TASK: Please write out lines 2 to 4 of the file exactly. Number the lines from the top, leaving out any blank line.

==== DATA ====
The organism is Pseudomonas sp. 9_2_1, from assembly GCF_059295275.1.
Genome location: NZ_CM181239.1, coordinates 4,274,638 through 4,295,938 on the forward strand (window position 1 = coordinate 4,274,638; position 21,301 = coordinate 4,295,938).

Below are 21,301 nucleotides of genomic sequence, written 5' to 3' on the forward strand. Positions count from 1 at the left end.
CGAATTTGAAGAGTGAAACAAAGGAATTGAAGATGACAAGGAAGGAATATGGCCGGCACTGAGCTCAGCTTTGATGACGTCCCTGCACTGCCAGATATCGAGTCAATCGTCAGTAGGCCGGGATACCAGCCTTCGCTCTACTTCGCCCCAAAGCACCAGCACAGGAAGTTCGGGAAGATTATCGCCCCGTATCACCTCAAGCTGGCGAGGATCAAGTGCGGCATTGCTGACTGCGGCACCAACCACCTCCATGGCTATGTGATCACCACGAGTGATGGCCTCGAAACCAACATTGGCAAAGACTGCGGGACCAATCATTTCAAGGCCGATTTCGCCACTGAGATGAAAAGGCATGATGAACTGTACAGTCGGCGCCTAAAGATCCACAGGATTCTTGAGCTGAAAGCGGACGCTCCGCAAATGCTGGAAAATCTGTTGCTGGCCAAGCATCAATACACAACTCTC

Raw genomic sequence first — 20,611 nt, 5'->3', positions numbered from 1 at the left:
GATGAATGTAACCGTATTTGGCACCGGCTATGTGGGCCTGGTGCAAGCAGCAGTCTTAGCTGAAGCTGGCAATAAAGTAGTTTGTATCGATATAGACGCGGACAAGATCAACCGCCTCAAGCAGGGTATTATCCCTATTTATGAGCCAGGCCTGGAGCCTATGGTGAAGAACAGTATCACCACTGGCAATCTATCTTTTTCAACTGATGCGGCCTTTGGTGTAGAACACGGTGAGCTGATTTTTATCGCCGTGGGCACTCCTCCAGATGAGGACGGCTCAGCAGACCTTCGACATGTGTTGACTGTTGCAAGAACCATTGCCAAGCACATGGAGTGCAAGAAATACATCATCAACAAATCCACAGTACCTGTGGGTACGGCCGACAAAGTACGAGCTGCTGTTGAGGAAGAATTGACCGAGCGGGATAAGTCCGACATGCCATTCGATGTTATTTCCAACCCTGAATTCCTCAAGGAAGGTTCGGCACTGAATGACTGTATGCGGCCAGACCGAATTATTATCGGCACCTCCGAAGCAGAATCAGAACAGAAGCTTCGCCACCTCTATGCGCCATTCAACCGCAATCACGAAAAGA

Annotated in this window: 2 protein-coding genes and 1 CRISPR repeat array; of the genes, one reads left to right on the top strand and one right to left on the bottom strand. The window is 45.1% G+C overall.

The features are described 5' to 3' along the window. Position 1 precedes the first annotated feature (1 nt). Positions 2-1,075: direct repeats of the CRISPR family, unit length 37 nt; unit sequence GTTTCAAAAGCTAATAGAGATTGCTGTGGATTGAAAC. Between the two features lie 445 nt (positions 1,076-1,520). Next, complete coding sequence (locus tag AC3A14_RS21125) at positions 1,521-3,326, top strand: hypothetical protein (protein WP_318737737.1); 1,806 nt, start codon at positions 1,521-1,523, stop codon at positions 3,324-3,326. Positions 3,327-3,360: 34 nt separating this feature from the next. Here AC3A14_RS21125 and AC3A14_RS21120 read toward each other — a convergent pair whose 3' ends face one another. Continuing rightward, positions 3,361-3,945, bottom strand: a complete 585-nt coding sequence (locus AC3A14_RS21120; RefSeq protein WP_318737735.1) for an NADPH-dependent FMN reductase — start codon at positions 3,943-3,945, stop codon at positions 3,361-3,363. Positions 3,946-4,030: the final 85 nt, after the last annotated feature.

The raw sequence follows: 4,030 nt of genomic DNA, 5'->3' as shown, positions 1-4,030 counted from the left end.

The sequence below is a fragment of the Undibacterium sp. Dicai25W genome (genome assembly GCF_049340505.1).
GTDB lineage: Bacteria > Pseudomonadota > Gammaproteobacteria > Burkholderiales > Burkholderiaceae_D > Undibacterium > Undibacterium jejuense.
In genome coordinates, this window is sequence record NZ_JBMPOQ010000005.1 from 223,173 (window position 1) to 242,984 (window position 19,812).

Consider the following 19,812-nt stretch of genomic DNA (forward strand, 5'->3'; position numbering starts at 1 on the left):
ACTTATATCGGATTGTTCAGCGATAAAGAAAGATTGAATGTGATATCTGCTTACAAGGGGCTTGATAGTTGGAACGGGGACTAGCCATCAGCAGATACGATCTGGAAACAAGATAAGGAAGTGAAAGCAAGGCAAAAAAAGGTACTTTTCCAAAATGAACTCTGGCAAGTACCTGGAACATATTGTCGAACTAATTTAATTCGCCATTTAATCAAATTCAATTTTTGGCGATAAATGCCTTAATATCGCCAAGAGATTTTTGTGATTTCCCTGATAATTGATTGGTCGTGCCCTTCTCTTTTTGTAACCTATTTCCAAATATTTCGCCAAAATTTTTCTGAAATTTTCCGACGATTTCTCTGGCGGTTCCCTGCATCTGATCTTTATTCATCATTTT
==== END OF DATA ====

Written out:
Genome location: NZ_CM181239.1, coordinates 4,274,638 through 4,295,938 on the forward strand (window position 1 = coordinate 4,274,638; position 21,301 = coordinate 4,295,938).

Below are 21,301 nucleotides of genomic sequence, written 5' to 3' on the forward strand. Positions count from 1 at the left end.
CGAATTTGAAGAGTGAAACAAAGGAATTGAAGATGACAAGGAAGGAATATGGCCGGCACTGAGCTCAGCTTTGATGACGTCCCTGCACTGCCAGATATCGAGTCAATCGTCAGTAGGCCGGGATACCAGCCTTCGCTCTACTTCGCCCCAAAGCACCAGCACAGGAAGTTCGGGAAGATTATCGCCCCGTATCACCTCAAGCTGGCGAGGATCAAGTGCGGCATTGCTGACTGCGGCACCAACCACCTCCATGGCTATGTGATCACCACGAGTGATGGCCTCGAAACCAACATTGGCAAAGACTGCGGGACCAATCATTTCAAGGCCGATTTCGCCACTGAGATGAAAAGGCATGATGAACTGTACAGTCGGCGCCTAAAGATCCACAGGATTCTTGAGCTGAAAGCGGACGCTCCGCAAATGCTGGAAAATCTGTTGCTGGCCAAGCATCAATACACAACTCTC